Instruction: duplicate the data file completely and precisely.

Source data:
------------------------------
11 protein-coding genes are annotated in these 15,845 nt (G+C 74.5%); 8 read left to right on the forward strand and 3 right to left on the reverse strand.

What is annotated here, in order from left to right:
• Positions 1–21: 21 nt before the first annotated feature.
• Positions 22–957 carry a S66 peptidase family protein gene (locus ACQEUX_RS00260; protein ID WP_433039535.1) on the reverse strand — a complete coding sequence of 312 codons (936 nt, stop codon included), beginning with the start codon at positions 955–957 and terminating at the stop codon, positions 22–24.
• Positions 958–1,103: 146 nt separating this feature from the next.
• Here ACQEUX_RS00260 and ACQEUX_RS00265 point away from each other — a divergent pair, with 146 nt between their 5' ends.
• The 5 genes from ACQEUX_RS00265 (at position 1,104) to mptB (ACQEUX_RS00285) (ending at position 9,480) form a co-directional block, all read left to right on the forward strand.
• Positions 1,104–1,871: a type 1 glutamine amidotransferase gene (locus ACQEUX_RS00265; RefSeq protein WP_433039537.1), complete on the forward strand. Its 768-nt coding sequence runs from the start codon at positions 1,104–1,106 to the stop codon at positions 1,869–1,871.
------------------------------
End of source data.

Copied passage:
11 protein-coding genes are annotated in these 15,845 nt (G+C 74.5%); 8 read left to right on the forward strand and 3 right to left on the reverse strand.

What is annotated here, in order from left to right:
• Positions 1–21: 21 nt before the first annotated feature.
• Positions 22–957 carry a S66 peptidase family protein gene (locus ACQEUX_RS00260; protein ID WP_433039535.1) on the reverse strand — a complete coding sequence of 312 codons (936 nt, stop codon included), beginning with the start codon at positions 955–957 and terminating at the stop codon, positions 22–24.
• Positions 958–1,103: 146 nt separating this feature from the next.
• Here ACQEUX_RS00260 and ACQEUX_RS00265 point away from each other — a divergent pair, with 146 nt between their 5' ends.
• The 5 genes from ACQEUX_RS00265 (at position 1,104) to mptB (ACQEUX_RS00285) (ending at position 9,480) form a co-directional block, all read left to right on the forward strand.
• Positions 1,104–1,871: a type 1 glutamine amidotransferase gene (locus ACQEUX_RS00265; RefSeq protein WP_433039537.1), complete on the forward strand. Its 768-nt coding sequence runs from the start codon at positions 1,104–1,106 to the stop codon at positions 1,869–1,871.